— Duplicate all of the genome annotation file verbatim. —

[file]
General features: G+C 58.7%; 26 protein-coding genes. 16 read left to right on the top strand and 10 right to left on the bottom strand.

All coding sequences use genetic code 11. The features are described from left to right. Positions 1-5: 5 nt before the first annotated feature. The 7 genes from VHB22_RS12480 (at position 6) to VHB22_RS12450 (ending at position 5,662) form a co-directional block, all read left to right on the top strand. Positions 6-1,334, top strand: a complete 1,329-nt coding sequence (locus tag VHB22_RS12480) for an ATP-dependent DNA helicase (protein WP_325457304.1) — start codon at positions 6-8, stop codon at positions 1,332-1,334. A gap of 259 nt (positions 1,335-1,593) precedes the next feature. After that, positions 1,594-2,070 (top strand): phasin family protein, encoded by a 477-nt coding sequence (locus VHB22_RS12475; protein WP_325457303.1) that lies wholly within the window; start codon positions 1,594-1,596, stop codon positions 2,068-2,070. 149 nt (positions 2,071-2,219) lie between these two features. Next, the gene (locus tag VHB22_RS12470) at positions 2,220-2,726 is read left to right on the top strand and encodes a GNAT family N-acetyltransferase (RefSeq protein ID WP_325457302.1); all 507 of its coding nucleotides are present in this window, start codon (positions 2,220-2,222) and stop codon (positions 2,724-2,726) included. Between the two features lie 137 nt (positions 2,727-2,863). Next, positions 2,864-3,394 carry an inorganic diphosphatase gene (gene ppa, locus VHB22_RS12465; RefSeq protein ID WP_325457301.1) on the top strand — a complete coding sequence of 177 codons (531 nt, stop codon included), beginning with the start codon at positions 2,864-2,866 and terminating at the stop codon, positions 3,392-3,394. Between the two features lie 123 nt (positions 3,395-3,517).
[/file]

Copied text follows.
General features: G+C 58.7%; 26 protein-coding genes. 16 read left to right on the top strand and 10 right to left on the bottom strand.

All coding sequences use genetic code 11. The features are described from left to right. Positions 1-5: 5 nt before the first annotated feature. The 7 genes from VHB22_RS12480 (at position 6) to VHB22_RS12450 (ending at position 5,662) form a co-directional block, all read left to right on the top strand. Positions 6-1,334, top strand: a complete 1,329-nt coding sequence (locus tag VHB22_RS12480) for an ATP-dependent DNA helicase (protein WP_325457304.1) — start codon at positions 6-8, stop codon at positions 1,332-1,334. A gap of 259 nt (positions 1,335-1,593) precedes the next feature. After that, positions 1,594-2,070 (top strand): phasin family protein, encoded by a 477-nt coding sequence (locus VHB22_RS12475; protein WP_325457303.1) that lies wholly within the window; start codon positions 1,594-1,596, stop codon positions 2,068-2,070. 149 nt (positions 2,071-2,219) lie between these two features. Next, the gene (locus tag VHB22_RS12470) at positions 2,220-2,726 is read left to right on the top strand and encodes a GNAT family N-acetyltransferase (RefSeq protein ID WP_325457302.1); all 507 of its coding nucleotides are present in this window, start codon (positions 2,220-2,222) and stop codon (positions 2,724-2,726) included. Between the two features lie 137 nt (positions 2,727-2,863). Next, positions 2,864-3,394 carry an inorganic diphosphatase gene (gene ppa, locus VHB22_RS12465; RefSeq protein ID WP_325457301.1) on the top strand — a complete coding sequence of 177 codons (531 nt, stop codon included), beginning with the start codon at positions 2,864-2,866 and terminating at the stop codon, positions 3,392-3,394. Between the two features lie 123 nt (positions 3,395-3,517).